Arsenal's policy of fielding youthful line-ups in the League Cup has proved very successful over the last couple of seasons.

In the past two years Everton, Manchester City, Wolves and West Bromwich Albion have all been knocked out by youthful Gunners teams, and last month a 16-man squad, including 12 players aged 22 or under, recorded a superb 3-0 win at the Stadium of Light to knock-out Sunderland.

But tonight's match could prove to be their toughest test. Although not yet a top flight side, Reading are perhaps the form team in the country - their 3-0 win at Ipswich last Tuesday was their 22nd consecutive match without defeat - and took them top of the Championship.

With a number of Arsenal old boys in the Royals' ranks desperate to impress on their return to north London, it should make for a fascinating encounter. The matchday programme caught up with Liam Brady, the head of Arsenal's Academy which provides so many of the first-team's players for this competition, to ask him his thoughts on the Club's Carling Cup campaign.

Considering how many youngsters were in the line-up, you must have been thrilled with the 3-0 Third Round win over Sunderland, Liam?

Yes, it was great. There was a good mixture of experience and youth, but the boys responded well. It was a big step for Fabrice Muamba in particular, because Arturo Lupoli, Sebastian Larsson and Quincy had a taste of it last year, but for Fabrice and Alex Song it was their first experience. We were all delighted with how they came through. Having the more experienced players around them definitely helped. I remember last season at home to Everton when Edu played, he was magnificent that day, and the youngsters can learn from that. It gives them a taste of it and they should be really hungry to play in more matches. It's exactly what they need to spur them on to become top players.

Their reward was a tie at Highbury, this will be the last group of youngsters who get a chance to play at the old stadium.

I don't look at it like that. I just think that the future of the Club will hopefully be supported to a large extent by home-grown Academy players. I suppose it will be a chance for them to tell everybody that they played at Highbury but I think they should be more interested in making sure they are around when we move to Emirates Stadium.

As with the game at the Stadium of Light, tonight's match is a sell-out. Why do you think the League Cup is enjoying a resurgence?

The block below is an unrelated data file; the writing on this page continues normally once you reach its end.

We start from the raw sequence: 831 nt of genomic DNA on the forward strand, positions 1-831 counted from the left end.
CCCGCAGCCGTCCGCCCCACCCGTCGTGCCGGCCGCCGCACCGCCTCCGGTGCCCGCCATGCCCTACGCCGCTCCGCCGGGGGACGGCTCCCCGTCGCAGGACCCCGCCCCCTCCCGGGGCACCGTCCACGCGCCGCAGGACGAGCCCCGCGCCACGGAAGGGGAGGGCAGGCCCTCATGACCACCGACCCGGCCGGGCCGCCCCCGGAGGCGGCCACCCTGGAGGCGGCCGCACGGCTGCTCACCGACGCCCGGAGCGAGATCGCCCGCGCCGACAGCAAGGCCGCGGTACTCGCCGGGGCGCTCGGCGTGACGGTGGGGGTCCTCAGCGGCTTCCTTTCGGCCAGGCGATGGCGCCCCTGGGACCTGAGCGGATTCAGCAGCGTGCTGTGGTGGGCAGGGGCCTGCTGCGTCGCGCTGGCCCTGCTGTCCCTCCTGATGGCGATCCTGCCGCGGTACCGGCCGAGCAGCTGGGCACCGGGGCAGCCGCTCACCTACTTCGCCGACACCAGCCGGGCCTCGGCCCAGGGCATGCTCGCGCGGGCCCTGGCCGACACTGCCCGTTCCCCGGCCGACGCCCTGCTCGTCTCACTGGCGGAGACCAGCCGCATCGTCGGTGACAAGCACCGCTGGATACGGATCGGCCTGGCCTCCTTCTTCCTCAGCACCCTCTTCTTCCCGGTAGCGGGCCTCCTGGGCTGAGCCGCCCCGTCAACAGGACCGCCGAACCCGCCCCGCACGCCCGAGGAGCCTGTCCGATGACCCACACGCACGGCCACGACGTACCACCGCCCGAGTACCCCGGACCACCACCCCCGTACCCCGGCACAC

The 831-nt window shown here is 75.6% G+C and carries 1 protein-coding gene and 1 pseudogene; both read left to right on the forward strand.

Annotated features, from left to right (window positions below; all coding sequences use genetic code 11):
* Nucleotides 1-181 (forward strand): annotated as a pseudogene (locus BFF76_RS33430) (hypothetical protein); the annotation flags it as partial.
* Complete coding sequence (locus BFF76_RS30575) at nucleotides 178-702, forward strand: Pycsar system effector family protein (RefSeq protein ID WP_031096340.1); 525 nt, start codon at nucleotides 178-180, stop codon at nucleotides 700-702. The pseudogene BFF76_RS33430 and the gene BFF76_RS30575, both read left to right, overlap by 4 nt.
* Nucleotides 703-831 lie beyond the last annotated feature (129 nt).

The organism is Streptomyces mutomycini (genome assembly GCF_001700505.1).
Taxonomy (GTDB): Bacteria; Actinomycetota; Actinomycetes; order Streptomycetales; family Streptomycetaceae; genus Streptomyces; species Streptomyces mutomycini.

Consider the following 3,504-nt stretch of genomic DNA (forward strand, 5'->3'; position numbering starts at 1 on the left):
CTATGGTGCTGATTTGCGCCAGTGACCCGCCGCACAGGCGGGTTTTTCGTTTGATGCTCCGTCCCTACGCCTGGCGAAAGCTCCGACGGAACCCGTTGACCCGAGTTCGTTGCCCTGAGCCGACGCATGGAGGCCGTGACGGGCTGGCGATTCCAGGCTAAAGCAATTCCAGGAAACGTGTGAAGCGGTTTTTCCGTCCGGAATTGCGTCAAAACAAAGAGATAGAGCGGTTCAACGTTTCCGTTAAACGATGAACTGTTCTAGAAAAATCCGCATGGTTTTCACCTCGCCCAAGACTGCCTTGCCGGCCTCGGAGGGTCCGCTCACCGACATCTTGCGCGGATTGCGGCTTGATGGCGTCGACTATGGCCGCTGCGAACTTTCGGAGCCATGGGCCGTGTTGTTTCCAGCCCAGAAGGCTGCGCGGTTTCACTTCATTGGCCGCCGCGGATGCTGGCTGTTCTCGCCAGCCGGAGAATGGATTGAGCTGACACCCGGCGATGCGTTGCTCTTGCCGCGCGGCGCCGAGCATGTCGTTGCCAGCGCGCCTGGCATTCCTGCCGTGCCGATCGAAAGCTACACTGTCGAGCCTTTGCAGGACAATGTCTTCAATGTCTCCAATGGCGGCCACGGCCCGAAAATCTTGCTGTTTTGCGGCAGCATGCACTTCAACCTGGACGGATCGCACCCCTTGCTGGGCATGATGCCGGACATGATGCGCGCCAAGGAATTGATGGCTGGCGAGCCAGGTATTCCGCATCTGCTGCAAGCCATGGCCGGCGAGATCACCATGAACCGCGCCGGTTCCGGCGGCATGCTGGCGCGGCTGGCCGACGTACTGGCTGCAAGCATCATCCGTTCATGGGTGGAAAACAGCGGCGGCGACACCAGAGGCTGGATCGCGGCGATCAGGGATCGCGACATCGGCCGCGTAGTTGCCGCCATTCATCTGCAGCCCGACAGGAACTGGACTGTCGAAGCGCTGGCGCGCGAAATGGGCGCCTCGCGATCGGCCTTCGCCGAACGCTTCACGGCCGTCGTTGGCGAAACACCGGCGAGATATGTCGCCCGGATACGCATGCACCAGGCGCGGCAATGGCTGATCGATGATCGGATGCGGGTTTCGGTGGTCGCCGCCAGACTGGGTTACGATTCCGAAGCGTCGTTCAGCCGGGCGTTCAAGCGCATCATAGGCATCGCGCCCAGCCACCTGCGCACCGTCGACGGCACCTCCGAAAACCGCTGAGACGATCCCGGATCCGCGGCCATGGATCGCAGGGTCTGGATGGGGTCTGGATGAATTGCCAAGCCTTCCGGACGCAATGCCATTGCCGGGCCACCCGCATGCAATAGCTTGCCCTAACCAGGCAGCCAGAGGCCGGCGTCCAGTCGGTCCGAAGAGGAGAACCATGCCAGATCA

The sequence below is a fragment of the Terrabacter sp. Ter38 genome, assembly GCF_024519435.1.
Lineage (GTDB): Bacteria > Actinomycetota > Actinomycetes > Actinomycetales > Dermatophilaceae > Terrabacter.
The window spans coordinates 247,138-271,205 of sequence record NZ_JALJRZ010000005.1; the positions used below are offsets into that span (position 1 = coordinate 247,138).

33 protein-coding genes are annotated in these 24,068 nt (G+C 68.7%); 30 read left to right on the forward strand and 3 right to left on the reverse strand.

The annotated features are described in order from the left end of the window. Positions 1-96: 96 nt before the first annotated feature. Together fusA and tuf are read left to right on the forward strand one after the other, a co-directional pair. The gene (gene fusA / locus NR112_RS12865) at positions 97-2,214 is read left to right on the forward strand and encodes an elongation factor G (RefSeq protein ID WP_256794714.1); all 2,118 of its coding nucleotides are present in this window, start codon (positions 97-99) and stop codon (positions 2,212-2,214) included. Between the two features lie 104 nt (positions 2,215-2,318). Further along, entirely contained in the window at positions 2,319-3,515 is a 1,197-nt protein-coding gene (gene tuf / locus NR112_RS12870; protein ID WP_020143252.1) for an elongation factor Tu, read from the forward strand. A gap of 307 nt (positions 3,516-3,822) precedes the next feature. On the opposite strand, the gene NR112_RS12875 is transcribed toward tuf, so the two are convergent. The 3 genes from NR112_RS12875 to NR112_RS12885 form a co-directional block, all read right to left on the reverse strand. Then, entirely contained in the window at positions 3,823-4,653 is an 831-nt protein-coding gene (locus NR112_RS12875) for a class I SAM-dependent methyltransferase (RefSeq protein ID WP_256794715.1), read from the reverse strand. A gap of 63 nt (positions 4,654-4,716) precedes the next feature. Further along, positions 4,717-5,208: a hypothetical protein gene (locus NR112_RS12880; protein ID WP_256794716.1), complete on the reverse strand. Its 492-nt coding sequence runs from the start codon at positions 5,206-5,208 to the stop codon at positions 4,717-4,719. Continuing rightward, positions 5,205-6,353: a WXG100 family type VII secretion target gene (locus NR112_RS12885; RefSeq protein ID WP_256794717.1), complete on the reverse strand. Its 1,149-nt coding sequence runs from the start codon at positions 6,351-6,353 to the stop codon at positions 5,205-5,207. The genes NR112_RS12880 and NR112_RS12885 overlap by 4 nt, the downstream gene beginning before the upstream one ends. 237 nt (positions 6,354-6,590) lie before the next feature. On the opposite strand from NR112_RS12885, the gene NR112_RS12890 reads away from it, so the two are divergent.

We had a situation before where people were giving the League Cup stick because teams weren't fielding their best players. But I think it's now seen as an opportunity for the bigger clubs to give exposure to their young talents who they think are going to have a future. That, and the fact that the prices are reduced, means it's a great opportunity to see some top class football with a decent atmosphere. I've spoken to many season ticket holders who say they love the games, and it also helps to attract many new fans to the team, so it's all beneficial to the Club.

Two products of the Arsenal Academy, Steve Sidwell and James Harper, have been instrumental in helping Reading to the top of the Championship. What were they like to work with?

They were two smashing kids to work with, both very determined and it's great to see them doing so well and on the verge of becoming Premiership players. They undoubtedly have the ability to do that and I'm ever so pleased for the both of them because they are both hard-working, dedicated young men.

We received transfer fees for both James and Steve, which offsets the cost of the Academy, and it's nice to be able to demonstrate that we can produce players here that are in demand elsewhere. My target is to get English players breaking through the Academy and into the first team, as well as the likes of Fabregas, Song, van Persie and Clichy and so on, and we're working hard at that. It's also very pleasing to see them making it elsewhere though.

There are products of the Arsenal Academy scattered throughout the leagues aren't there?

Yes, if you pick up the paper on a Sunday you see lots of our former youngsters playing in the Premiership and plenty in the Championship. It's great to see. We've got Jerome Thomas, Jay Bothroyd, Julian Gray, Neil Kilkenny, Jermaine Pennant, Justin Hoyte, David Bentley, Moritz Volz, Stuart Taylor - they are all operating in the Premiership.

How are the youth teams performing so far this season?

Well our reserves side is basically our youth team, and they are doing really, really well this year. We are top of the league, playing some great football, and scoring a lot of goals. Lupoli and Nicklas Bendtner are top scorers across the country. It's really pleasing. Our Under-18 team is made up of lads who are not full-time, just schoolboys, so we know we are going to get mixed results, but they are doing well too. We've played a couple of 14 year-olds this season, and plenty of 15 year-olds, but players who we think are up to it physically.

Finally Liam, our FA Youth Cup campaign starts soon with a home match against Brentford in the Third Round.

Yes, and we want to do better in this competition than we have in recent seasons. Southampton have proved our bogey team in the last couple of years. They knocked us out last year, went on to the final and possibly should have won it. This year we want to give it a crack again but from what I've seen so far Southampton will certainly be one of the candidates again.

I think if we can manage to put our best team out for the games, and we have got a smaller pool of players to choose from this season, then we have a chance. Some of those who are eligible for the competition include Bendtner, Anthony Stokes, Muamba, Song, Matthew Connolly, Vito Mannone and Lee Butcher, so we could have a run at it this year.

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29 Nov 2005